Enola Gay Bombadier Thomas Ferebee of Mocksville

 The Enola Gay and several members of its crew. Image from the U.S. Department of Defense.

On August 6, 1945, Major Thomas Wilson Ferebee, a U.S. Army Air Corps bombardier and Mocksville native, dropped the atomic bomb on Hiroshima, Japan.

The 12-man crew aboard the B-29 bomber, the Enola Gay, took off for Hiroshima at 2 a.m. from Tinian Island in the western Pacific. Ferebee, then 26 and a veteran of 64 combat missions, was napping and initially did not hear the pilot, Colonel Paul Tibbets Jr., brief the crew about their top-secret mission.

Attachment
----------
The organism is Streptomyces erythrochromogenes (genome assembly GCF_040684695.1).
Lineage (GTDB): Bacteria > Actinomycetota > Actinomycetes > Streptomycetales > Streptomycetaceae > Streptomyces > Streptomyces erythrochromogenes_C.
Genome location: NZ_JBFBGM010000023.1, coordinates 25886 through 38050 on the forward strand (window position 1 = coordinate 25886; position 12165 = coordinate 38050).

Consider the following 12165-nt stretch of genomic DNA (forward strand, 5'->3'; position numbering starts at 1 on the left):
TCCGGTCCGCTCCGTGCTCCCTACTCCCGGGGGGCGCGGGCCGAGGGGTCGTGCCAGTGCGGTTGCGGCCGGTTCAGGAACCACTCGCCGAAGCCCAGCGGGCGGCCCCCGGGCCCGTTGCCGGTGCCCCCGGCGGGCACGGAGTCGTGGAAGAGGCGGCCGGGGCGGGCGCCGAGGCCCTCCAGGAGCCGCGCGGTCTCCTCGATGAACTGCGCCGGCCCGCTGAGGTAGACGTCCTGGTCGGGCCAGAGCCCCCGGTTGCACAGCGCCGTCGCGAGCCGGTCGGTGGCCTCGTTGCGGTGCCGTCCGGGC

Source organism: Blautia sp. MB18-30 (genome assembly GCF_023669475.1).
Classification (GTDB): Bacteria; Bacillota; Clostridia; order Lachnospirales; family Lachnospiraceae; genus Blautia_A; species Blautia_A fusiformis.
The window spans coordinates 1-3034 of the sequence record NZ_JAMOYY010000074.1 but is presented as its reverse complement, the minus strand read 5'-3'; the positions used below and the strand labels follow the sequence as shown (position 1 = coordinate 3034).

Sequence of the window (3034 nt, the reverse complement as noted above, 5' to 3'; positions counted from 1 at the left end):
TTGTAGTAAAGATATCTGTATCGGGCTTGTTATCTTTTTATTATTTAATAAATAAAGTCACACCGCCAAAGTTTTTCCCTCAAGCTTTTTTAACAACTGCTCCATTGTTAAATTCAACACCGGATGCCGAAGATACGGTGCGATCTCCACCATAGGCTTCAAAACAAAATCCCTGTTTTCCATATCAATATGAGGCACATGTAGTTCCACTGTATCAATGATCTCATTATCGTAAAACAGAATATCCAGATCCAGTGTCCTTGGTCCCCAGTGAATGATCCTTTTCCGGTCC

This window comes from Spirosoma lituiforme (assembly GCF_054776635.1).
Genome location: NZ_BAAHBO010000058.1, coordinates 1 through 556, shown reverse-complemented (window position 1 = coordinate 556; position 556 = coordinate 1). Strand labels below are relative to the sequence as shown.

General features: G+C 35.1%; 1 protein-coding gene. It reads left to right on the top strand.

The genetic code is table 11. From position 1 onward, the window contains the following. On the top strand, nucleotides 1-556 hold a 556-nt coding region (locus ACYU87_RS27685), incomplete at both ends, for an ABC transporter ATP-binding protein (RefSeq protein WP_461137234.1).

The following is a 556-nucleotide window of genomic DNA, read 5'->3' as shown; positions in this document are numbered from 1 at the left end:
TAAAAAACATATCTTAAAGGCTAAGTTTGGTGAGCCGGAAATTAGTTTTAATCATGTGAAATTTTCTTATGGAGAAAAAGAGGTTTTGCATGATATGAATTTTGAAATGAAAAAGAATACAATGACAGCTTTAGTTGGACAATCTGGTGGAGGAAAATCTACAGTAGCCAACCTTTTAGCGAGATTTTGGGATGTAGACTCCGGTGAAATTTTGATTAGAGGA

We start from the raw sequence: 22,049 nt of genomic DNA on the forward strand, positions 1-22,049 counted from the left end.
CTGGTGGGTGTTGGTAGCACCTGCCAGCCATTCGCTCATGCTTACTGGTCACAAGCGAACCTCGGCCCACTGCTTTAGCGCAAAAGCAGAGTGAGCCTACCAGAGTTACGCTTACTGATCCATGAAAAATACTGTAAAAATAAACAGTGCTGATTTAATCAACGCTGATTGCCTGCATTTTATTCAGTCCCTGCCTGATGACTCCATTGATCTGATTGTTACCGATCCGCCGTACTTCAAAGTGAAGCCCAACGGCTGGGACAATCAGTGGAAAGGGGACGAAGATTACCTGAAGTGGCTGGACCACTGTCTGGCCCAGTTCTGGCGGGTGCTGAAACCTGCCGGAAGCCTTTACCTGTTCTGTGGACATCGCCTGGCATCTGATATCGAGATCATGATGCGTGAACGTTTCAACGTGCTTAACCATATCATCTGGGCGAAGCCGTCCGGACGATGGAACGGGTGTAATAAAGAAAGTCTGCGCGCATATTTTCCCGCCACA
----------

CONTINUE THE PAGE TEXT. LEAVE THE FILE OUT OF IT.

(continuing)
A portrait of Ferebee. Image from the N.C. Museum of History.Approaching Hiroshima, Ferebee activated the plane’s automated Norden bombsight, centered its crosshairs on the Aioi Bridge and called “bomb away.” It was 8:15 a.m.

The 9,000-pound bomb, nicknamed “Little Boy,” tumbled from the plane’s belly and sped six miles to its target below. Forty-three seconds later, the bomb detonated, instantly killing 70,000 people. Many others died later from radiation.

On August 9, another bomber crew dropped a second atomic bomb on Nagasaki. Six days later, the Japanese government surrendered unconditionally, ending World War II.

Ferebee retired from the U.S. Air Force in 1970 and died in 2000. He never expressed regret about dropping the A-bomb, maintaining that it saved more lives than it took by ending the war sooner.

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